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What are Pediatric UTIs?


Written by Eden A

Edited by Shania Sheth and Jocelyn Wang


A UTI, short for urinary tract infection, is an acute illness common in infants and children. Testing a UTI in children and infants is based on the risk factors and age range. For example, there are urine tests where a urine sample is collected, and these tests may come in many forms, for example, cystography, antibiotics and even urine samples are helpful.



The two types of UTIs in toddlers are a lower UTI which is an infection in the bladder. As well, an upper UTI is an infection in the kidney (one or both). UTIs in children are very common and research shows that before age seven, one in twelve girls and one in fifty boys will have this infection, but they are not a contagious type of disease. In babies, a lot of fevers occur as well as poor growth, throwing up and exhaustion are the main causes. In older kids, there is a frequent urge to urinate, painful or difficult urination like burning, and aching or being sick often.



Kidney and bladder ultrasonography is helpful to identify any complications caused. As well, any specific details of being aware and learning more information can prevent a UTI from occurring. But it’s important to remember that a UTI is not a sexually transmitted disease.



Children may need to be hospitalized for a UTI if they are really young, have a fever or high temperature, have back pain, or dehydration, are unable to tolerate oral antibiotics or if the infection spreads to the bloodstream. These infections should also be taken care of right away if a child shows up throwing up, decreases in drinking, increases pain, or becomes more/less active. Some main causes include bacteria from the tract that may live in the colon.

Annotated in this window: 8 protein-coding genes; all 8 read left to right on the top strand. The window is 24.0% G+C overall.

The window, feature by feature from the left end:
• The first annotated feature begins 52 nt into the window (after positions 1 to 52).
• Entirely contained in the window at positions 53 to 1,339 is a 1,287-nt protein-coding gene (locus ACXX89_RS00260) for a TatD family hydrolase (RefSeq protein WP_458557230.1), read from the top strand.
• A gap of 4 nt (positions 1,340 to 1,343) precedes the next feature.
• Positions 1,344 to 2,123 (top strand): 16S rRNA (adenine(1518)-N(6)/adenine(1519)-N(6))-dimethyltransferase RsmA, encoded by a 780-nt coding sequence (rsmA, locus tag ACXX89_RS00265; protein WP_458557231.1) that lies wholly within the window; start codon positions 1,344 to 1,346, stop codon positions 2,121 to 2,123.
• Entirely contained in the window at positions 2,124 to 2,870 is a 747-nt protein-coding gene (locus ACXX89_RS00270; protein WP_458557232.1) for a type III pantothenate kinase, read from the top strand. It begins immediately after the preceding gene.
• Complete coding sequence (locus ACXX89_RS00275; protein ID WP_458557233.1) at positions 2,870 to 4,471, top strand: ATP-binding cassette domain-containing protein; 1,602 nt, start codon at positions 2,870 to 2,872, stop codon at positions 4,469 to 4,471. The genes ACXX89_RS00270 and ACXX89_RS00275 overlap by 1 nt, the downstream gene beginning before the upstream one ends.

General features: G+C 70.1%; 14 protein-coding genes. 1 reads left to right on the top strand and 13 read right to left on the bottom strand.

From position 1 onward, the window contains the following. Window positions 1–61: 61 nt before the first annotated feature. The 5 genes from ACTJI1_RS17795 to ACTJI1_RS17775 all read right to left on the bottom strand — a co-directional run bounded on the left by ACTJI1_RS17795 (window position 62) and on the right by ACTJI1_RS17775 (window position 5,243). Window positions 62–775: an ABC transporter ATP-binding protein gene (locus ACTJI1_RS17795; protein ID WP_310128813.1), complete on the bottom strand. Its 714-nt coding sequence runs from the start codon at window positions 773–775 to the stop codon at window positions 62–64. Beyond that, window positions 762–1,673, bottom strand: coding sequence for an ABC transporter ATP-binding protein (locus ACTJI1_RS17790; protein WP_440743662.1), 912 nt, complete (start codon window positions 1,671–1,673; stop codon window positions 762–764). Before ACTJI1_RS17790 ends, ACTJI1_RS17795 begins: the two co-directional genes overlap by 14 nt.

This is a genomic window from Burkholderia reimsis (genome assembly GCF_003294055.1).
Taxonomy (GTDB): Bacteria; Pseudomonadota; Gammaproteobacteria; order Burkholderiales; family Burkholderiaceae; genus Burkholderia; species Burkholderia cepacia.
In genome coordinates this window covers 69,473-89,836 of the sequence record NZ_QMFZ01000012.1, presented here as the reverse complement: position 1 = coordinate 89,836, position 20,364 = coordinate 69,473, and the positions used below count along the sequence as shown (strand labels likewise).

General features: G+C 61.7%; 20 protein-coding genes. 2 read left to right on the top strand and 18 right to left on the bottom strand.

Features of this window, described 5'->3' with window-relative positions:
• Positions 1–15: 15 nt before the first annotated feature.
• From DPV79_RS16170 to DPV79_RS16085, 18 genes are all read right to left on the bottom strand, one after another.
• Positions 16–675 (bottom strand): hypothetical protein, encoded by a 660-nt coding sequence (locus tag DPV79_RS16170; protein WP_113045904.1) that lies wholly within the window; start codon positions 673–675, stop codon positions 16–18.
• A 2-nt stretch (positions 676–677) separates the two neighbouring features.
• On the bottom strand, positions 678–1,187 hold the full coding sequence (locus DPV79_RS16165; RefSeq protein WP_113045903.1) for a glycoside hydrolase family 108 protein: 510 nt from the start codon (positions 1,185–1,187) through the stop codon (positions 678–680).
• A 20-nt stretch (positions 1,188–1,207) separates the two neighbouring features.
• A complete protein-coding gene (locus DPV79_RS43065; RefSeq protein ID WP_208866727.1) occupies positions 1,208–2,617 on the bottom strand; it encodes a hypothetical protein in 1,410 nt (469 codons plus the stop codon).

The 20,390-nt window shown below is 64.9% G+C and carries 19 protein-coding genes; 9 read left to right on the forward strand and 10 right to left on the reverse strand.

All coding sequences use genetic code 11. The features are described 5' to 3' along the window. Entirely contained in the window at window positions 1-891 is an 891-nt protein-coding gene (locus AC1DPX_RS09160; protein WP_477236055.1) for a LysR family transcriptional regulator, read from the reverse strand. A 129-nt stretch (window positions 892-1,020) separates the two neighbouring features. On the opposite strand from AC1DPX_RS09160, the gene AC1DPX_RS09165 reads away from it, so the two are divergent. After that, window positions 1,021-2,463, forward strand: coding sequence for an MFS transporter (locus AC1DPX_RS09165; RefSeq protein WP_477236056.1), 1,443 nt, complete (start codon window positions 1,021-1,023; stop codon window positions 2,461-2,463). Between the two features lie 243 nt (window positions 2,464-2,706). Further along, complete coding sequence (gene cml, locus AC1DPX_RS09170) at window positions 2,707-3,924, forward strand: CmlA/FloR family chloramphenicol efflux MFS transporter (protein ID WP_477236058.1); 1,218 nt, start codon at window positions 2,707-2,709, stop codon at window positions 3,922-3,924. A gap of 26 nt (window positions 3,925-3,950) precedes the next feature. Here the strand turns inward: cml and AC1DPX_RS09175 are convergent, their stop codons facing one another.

You can prevent getting a UTI in the future by drinking lots of water, and emptying the bladder to make sure it’s fully emptied, as well as by being taught properly to wipe the front and back after using the washroom.



Thanks for reading this article on Pediatric UTIs! We hope you learned about this condition that is not commonly discussed, as well as ways to prevent it.


Until next time,

Eden and the Writing Committee :)






CITATIONS


Urinary tract infections (UTI) in children. Urinary Tract Infections (UTI) in Children | Johns Hopkins Medicine. (2019, November 19). Retrieved February 26, 2023, from https://www.hopkinsmedicine.org/health/conditions-and-diseases/urinary-tract-infections/urinary-tract-infections-uti-in-children


Uti in toddlers & children: Causes, symptoms & treatment. Cleveland Clinic. (n.d.). Retrieved February 26, 2023, from https://my.clevelandclinic.org/health/diseases/12415-urinary-tract-infection-childrens


Hospital, C. (n.d.). Pediatric infectious diseases: UC Davis Children's hospital. Pediatric Infectious Diseases | UC Davis Children's Hospital. Retrieved February 26, 2023, from https://health.ucdavis.edu/children/services/pediatric-infectious-diseases/


Veauthier, B., & Miller, M. V. (2020, September 1). Urinary tract infections in young children and infants: Common questions and answers. American Family Physician. Retrieved February 26, 2023, from https://www.aafp.org/pubs/afp/issues/2020/0901/p278.html



Weinberg, G. A. (2023, February 14). Urinary tract infection (UTI) in children - pediatrics. MSD Manual Professional Edition. Retrieved February 26, 2023, from https://www.msdmanuals.com/professional/pediatrics/miscellaneous-bacterial-infections-in-infants-and-children/urinary-tract-infection-uti-in-children


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